Missouri's borders physically touch a total of eight different states, as does its neighbor, Tennessee. No state
in the U.S. touches more than eight states. Missouri is bounded on the north by Iowa; on the east, across the
Mississippi River, by Illinois, Kentucky, and Tennessee; on the south by Arkansas; and on the west by Oklahoma,
Kansas, and Nebraska (the latter across the Missouri River.) The two largest Missouri rivers are the Mississippi,
which defines the eastern boundary of the state, and the Missouri, that flows west to east through the state,
connecting the two largest cities, Kansas City and St. Louis.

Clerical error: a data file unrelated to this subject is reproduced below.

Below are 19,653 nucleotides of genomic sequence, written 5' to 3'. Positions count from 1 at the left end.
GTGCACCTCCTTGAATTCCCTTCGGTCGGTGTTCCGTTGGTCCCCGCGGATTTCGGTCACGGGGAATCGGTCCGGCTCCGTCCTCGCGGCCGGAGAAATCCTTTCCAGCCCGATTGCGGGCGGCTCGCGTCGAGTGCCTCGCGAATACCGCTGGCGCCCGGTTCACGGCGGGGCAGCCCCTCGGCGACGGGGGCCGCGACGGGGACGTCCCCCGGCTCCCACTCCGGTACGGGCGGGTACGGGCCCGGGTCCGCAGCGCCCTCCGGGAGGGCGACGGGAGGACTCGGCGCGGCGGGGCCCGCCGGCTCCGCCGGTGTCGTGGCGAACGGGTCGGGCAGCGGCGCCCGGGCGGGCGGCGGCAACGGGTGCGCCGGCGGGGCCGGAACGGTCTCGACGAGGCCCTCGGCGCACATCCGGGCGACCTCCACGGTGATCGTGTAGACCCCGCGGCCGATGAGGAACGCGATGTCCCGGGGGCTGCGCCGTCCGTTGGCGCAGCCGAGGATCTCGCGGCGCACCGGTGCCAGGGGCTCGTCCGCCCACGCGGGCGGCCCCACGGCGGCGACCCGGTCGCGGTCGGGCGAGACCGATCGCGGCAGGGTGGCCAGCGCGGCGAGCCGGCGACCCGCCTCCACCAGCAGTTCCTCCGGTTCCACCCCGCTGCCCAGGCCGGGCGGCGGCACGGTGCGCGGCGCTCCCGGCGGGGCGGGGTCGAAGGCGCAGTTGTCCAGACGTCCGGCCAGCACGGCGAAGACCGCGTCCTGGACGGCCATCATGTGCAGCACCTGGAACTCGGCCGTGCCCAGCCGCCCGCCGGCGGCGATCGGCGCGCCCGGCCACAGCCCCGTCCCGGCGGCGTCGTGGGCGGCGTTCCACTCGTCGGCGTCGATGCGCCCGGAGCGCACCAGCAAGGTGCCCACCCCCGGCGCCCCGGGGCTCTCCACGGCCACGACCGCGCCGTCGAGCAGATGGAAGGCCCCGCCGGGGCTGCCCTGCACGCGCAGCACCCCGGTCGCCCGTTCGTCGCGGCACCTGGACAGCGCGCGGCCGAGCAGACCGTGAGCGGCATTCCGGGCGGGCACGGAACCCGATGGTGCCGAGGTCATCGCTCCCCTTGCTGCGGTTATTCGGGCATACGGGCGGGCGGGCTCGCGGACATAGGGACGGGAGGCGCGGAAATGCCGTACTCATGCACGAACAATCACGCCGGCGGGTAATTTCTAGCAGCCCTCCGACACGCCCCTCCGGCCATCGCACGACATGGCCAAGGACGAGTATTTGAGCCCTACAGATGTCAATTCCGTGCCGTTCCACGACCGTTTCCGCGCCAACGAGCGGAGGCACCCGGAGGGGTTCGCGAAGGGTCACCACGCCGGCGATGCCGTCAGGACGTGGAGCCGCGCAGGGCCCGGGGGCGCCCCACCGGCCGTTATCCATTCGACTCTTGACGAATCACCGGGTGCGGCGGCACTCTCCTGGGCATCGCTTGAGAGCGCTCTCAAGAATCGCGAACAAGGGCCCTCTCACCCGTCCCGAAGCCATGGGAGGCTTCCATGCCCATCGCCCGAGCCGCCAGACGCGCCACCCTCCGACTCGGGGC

Although today the state is usually considered part of the Midwest, historically Missouri was sometimes
considered a Southern state, chiefly because of the settlement of migrants from the South and its status as a
slave state before the Civil War. The counties that made up "Little Dixie" were those along the Missouri River in the
center of the state, settled by Southern migrants who held the greatest concentration of slaves.
Residents of cities farther north and the state's large metropolitan areas, including those where most of the
state's population resides (Kansas City, St. Louis, Columbia), typically consider themselves Midwestern. In rural
areas and cities farther south, such as (Cape Girardeau, Poplar Bluff, Springfield, and Sikeston), people typically
consider themselves more Southern.